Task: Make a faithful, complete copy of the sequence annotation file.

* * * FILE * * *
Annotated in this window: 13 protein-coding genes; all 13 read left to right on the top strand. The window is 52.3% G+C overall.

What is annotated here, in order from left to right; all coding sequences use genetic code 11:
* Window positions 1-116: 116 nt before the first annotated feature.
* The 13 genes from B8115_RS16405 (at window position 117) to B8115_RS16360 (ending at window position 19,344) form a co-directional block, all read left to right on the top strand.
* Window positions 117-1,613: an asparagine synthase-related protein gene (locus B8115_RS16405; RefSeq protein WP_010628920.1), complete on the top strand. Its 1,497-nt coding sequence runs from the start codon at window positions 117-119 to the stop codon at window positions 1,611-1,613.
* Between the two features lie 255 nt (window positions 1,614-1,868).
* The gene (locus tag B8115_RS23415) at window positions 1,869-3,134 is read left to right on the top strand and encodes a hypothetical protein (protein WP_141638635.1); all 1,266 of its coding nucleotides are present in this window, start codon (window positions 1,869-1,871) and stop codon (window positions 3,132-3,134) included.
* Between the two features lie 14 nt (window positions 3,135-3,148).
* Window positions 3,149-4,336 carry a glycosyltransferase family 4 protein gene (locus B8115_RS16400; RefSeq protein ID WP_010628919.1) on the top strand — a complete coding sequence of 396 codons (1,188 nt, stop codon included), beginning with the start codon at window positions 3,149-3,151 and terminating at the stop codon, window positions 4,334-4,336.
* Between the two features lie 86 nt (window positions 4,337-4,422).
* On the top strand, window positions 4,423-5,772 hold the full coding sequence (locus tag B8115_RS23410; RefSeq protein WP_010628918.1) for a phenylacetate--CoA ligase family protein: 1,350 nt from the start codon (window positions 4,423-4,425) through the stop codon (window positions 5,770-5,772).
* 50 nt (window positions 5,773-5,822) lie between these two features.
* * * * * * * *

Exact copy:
Annotated in this window: 13 protein-coding genes; all 13 read left to right on the top strand. The window is 52.3% G+C overall.

What is annotated here, in order from left to right; all coding sequences use genetic code 11:
* Window positions 1-116: 116 nt before the first annotated feature.
* The 13 genes from B8115_RS16405 (at window position 117) to B8115_RS16360 (ending at window position 19,344) form a co-directional block, all read left to right on the top strand.
* Window positions 117-1,613: an asparagine synthase-related protein gene (locus B8115_RS16405; RefSeq protein WP_010628920.1), complete on the top strand. Its 1,497-nt coding sequence runs from the start codon at window positions 117-119 to the stop codon at window positions 1,611-1,613.
* Between the two features lie 255 nt (window positions 1,614-1,868).
* The gene (locus tag B8115_RS23415) at window positions 1,869-3,134 is read left to right on the top strand and encodes a hypothetical protein (protein WP_141638635.1); all 1,266 of its coding nucleotides are present in this window, start codon (window positions 1,869-1,871) and stop codon (window positions 3,132-3,134) included.
* Between the two features lie 14 nt (window positions 3,135-3,148).
* Window positions 3,149-4,336 carry a glycosyltransferase family 4 protein gene (locus B8115_RS16400; RefSeq protein ID WP_010628919.1) on the top strand — a complete coding sequence of 396 codons (1,188 nt, stop codon included), beginning with the start codon at window positions 3,149-3,151 and terminating at the stop codon, window positions 4,334-4,336.
* Between the two features lie 86 nt (window positions 4,337-4,422).
* On the top strand, window positions 4,423-5,772 hold the full coding sequence (locus tag B8115_RS23410; RefSeq protein WP_010628918.1) for a phenylacetate--CoA ligase family protein: 1,350 nt from the start codon (window positions 4,423-4,425) through the stop codon (window positions 5,770-5,772).
* 50 nt (window positions 5,773-5,822) lie between these two features.